The Tobin Bridge spans the Mystic River just north of Boston, Massachusetts. (Photo: Michael Femia, Flickr CC BY-NC-ND 2.0)
As investigations into ExxonMobil’s public versus private communication about climate change continue, the Conservation Law Foundation (CLF) is pursuing another legal avenue to hold ExxonMobil accountable. CLF President Brad Campbell tells host Steve Curwood his organization has taken steps to sue the company for polluting the Mystic River at Everett, Massachusetts and for failing to prepare its Everett storage facility for rising sea levels and other climate impacts.
CURWOOD: The Mystic River that empties into Boston Harbor is a polluted nightmare, that rarely earns more than a D on the federal government’s annual water quality report card. And now a regional advocacy group, the Conservation Law Foundation, is going after one of the wealthiest alleged polluters of the Mystic River, the ExxonMobil Corporation. In addition to claiming Exxon leaks toxic chemicals from a storage facility in Everett along the Mystic, CLF says the oil giant has failed to prepare for sea level rise and storm surges related to climate change. Bradley Campbell is President of the Conservation Law Foundation and I visited him in his downtown Boston office. Welcome to Living on Earth, Brad.
CAMPBELL: Thank you.
CURWOOD: Now, you filed a notice of intent. Take me to law school here. Why don’t you just sue Exxon?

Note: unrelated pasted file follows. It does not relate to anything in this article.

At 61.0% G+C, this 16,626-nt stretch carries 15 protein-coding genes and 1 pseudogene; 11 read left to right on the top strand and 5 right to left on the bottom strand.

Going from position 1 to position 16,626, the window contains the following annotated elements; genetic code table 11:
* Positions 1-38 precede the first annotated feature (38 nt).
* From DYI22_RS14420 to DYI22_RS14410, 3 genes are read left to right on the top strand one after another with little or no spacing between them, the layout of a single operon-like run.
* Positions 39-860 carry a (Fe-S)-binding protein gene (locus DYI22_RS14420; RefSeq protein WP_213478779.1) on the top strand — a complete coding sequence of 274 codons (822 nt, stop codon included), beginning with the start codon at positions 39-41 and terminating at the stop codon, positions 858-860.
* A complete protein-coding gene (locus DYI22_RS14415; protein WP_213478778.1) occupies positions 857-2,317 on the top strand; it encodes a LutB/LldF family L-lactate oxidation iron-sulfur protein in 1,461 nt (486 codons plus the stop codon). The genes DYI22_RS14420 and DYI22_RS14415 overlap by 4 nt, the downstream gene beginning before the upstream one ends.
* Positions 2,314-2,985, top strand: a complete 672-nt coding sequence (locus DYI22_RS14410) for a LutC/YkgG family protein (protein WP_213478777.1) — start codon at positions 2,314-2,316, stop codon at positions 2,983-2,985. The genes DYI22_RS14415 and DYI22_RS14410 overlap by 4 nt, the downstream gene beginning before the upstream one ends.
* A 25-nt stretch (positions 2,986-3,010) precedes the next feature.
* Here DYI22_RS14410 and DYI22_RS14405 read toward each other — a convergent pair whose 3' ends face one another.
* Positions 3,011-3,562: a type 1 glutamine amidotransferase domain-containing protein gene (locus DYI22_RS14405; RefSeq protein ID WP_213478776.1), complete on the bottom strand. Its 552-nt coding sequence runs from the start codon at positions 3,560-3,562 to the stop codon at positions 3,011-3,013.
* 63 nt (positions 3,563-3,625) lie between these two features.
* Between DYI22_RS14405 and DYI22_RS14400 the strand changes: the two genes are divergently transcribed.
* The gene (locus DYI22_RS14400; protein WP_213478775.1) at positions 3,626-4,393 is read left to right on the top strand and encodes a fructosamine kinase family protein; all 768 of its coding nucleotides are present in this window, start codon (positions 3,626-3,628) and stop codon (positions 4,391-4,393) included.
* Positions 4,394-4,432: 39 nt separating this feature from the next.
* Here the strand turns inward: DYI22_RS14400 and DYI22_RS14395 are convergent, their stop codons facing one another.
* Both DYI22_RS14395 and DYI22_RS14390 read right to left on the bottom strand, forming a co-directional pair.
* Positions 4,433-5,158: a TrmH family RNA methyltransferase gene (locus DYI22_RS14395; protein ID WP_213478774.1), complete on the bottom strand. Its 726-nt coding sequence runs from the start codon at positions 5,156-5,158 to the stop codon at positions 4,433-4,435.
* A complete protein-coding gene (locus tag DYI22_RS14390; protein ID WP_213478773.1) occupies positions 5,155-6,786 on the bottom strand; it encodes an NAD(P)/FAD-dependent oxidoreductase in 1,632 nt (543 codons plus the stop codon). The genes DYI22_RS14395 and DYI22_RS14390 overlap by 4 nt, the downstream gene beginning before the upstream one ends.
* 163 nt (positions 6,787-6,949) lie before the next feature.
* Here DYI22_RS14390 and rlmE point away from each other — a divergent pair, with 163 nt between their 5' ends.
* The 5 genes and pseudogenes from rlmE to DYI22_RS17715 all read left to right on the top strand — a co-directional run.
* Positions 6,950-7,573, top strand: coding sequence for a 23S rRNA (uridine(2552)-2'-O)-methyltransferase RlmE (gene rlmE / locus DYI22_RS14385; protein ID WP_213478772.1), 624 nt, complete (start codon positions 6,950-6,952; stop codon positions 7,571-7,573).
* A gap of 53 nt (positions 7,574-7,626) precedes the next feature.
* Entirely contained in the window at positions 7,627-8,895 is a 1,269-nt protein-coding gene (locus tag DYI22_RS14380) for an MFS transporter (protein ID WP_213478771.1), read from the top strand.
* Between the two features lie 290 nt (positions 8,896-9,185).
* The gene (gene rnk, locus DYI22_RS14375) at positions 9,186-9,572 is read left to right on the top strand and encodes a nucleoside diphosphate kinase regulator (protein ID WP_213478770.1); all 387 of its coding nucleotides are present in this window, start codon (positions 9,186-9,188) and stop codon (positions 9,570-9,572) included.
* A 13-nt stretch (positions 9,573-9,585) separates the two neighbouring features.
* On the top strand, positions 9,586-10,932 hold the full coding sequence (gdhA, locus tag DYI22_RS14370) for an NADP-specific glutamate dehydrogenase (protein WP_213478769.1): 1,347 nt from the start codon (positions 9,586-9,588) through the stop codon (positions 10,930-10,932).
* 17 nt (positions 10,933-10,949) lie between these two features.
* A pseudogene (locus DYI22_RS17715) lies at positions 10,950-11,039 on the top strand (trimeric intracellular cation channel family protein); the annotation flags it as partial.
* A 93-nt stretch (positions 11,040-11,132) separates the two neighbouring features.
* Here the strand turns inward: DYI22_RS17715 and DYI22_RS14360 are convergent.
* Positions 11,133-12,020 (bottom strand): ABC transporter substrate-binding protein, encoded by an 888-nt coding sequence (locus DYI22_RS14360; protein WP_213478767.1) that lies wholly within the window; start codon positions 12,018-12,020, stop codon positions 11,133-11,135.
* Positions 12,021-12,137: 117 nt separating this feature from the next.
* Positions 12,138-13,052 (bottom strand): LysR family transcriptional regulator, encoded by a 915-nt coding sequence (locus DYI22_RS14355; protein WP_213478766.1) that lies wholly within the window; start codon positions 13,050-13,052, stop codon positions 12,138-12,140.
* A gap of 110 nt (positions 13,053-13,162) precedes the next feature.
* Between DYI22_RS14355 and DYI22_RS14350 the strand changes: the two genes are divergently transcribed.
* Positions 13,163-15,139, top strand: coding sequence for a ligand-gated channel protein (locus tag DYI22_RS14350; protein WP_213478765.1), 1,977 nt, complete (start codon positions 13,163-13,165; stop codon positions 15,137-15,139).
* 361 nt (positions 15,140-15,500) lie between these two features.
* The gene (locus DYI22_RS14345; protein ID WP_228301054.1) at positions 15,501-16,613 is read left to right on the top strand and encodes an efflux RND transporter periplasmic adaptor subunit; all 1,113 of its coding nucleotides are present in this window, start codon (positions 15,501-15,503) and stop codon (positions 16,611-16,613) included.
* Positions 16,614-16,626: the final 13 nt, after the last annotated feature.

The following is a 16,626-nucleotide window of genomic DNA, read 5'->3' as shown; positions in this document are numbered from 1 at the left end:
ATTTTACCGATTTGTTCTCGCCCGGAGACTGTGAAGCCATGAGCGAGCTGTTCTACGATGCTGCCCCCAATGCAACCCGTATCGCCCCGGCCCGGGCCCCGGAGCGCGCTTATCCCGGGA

CAMPBELL: The federal environmental laws provide for citizens suits, for citizens to enforce the law, but they also insist that we provide advance notice to the companies before we sue them and also to the Justice Department and the EPA and sometimes the federal agencies use that notice to come in and take over the case, often to protect the companies from aggressive enforcement. We don't think that'll happen in this case. We think the Obama administration will not essentially want to protect Exxon Mobil, but we still have to go through the process of providing notice of the suit, but we will promptly file at the end of the 60 day Clean Water Act notice period.
CURWOOD: A number of states attorneys general are investigating Exxon Mobil for its alleged role in sowing climate denial and allegedly misleading investors and the public about the risks of climate change. Why is the failure to prepare for climate change at this site, that you're accusing Exxon of, different?